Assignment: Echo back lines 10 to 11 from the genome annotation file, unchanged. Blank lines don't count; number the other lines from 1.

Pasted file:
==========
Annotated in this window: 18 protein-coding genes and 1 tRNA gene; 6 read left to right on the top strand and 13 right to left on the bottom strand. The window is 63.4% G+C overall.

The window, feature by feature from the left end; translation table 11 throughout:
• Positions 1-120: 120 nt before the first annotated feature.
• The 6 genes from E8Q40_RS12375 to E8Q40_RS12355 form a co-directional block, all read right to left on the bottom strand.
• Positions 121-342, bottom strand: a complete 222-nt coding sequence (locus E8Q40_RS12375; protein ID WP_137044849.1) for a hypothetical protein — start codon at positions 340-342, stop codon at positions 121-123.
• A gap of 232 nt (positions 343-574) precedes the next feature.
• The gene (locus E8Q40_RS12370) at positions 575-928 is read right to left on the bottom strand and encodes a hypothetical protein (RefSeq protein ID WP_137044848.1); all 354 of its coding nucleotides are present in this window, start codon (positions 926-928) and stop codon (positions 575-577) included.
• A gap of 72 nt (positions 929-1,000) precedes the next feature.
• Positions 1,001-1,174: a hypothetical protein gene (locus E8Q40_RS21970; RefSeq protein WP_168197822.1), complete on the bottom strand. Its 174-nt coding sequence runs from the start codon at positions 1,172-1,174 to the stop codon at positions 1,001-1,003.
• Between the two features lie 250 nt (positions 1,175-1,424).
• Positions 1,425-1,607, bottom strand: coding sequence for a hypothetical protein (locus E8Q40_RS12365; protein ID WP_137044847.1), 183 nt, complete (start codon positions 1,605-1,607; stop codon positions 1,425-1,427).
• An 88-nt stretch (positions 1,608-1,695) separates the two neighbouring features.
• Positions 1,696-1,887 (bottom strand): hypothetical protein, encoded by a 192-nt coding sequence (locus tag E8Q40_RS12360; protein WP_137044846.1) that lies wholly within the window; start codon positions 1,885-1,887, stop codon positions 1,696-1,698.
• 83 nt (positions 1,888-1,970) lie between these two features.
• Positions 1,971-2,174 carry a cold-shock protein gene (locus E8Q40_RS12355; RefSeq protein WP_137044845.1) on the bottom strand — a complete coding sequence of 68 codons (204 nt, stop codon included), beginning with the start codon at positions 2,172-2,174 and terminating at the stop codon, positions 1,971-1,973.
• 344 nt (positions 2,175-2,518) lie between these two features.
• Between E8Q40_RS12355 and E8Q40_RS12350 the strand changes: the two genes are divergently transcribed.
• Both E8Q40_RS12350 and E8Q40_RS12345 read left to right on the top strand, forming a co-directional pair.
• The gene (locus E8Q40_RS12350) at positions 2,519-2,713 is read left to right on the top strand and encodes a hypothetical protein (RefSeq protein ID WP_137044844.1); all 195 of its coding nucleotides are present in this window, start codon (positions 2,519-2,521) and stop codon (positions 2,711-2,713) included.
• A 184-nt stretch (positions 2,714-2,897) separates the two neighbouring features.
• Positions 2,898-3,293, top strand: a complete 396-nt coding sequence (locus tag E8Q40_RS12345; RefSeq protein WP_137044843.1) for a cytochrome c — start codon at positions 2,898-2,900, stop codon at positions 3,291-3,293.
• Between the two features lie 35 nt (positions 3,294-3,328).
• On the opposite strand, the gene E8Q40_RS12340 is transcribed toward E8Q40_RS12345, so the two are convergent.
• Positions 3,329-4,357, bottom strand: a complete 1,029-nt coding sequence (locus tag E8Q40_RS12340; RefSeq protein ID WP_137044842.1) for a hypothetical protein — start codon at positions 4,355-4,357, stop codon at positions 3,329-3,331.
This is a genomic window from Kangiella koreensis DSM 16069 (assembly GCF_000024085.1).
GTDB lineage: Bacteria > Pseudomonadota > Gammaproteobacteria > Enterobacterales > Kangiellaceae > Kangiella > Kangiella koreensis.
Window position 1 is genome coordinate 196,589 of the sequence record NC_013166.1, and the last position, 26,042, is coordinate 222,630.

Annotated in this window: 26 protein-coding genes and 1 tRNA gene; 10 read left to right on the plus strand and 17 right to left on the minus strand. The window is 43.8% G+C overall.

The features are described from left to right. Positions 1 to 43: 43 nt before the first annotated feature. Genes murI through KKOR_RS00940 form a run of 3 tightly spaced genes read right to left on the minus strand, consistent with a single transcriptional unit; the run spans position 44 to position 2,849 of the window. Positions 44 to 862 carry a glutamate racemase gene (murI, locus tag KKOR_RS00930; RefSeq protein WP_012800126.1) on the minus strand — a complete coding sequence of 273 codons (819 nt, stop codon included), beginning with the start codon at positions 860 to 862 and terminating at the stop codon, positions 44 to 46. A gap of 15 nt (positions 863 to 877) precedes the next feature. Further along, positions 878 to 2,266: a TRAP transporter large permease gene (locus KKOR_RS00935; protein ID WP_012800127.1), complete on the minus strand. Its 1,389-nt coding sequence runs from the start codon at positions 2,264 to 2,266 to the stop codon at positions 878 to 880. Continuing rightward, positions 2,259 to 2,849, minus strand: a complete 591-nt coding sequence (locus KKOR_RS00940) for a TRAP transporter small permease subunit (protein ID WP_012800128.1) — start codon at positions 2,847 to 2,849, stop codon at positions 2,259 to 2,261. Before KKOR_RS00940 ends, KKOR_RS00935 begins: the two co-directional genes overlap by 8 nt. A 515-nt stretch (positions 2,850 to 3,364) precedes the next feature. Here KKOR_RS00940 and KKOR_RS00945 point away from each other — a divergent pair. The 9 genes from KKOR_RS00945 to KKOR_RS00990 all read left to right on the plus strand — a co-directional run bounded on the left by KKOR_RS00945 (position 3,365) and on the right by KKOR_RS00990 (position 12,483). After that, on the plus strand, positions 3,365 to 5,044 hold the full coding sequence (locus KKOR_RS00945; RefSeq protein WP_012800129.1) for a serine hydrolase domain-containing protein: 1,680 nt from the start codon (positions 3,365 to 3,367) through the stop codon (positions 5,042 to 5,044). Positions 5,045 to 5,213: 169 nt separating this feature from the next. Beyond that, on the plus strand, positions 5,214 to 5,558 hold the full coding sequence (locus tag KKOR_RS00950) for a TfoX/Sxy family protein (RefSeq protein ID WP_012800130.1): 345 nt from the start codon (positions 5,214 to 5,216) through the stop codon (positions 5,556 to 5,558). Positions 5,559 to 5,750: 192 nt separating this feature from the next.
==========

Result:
• Between the two features lie 250 nt (positions 1,175-1,424).
• Positions 1,425-1,607, bottom strand: coding sequence for a hypothetical protein (locus E8Q40_RS12365; protein ID WP_137044847.1), 183 nt, complete (start codon positions 1,605-1,607; stop codon positions 1,425-1,427).